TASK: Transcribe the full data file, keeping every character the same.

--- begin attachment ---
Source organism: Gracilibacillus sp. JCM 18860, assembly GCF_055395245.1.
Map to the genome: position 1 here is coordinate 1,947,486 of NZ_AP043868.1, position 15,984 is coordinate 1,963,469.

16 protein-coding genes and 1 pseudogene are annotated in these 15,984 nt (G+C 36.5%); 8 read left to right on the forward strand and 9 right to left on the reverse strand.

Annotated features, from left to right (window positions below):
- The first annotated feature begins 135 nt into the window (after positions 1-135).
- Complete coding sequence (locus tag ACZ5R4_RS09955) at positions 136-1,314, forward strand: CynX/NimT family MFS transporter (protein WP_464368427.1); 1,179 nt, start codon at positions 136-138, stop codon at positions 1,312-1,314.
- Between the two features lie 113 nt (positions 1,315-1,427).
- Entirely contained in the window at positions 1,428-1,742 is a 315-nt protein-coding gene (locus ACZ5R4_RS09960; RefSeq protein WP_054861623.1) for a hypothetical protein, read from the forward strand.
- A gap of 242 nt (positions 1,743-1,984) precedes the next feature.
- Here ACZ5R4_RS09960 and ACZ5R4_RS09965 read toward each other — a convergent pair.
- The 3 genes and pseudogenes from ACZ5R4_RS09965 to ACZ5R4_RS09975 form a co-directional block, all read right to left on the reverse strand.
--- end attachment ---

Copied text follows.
Source organism: Gracilibacillus sp. JCM 18860, assembly GCF_055395245.1.
Map to the genome: position 1 here is coordinate 1,947,486 of NZ_AP043868.1, position 15,984 is coordinate 1,963,469.

16 protein-coding genes and 1 pseudogene are annotated in these 15,984 nt (G+C 36.5%); 8 read left to right on the forward strand and 9 right to left on the reverse strand.

Annotated features, from left to right (window positions below):
- The first annotated feature begins 135 nt into the window (after positions 1-135).
- Complete coding sequence (locus tag ACZ5R4_RS09955) at positions 136-1,314, forward strand: CynX/NimT family MFS transporter (protein WP_464368427.1); 1,179 nt, start codon at positions 136-138, stop codon at positions 1,312-1,314.
- Between the two features lie 113 nt (positions 1,315-1,427).
- Entirely contained in the window at positions 1,428-1,742 is a 315-nt protein-coding gene (locus ACZ5R4_RS09960; RefSeq protein WP_054861623.1) for a hypothetical protein, read from the forward strand.
- A gap of 242 nt (positions 1,743-1,984) precedes the next feature.
- Here ACZ5R4_RS09960 and ACZ5R4_RS09965 read toward each other — a convergent pair.
- The 3 genes and pseudogenes from ACZ5R4_RS09965 to ACZ5R4_RS09975 form a co-directional block, all read right to left on the reverse strand.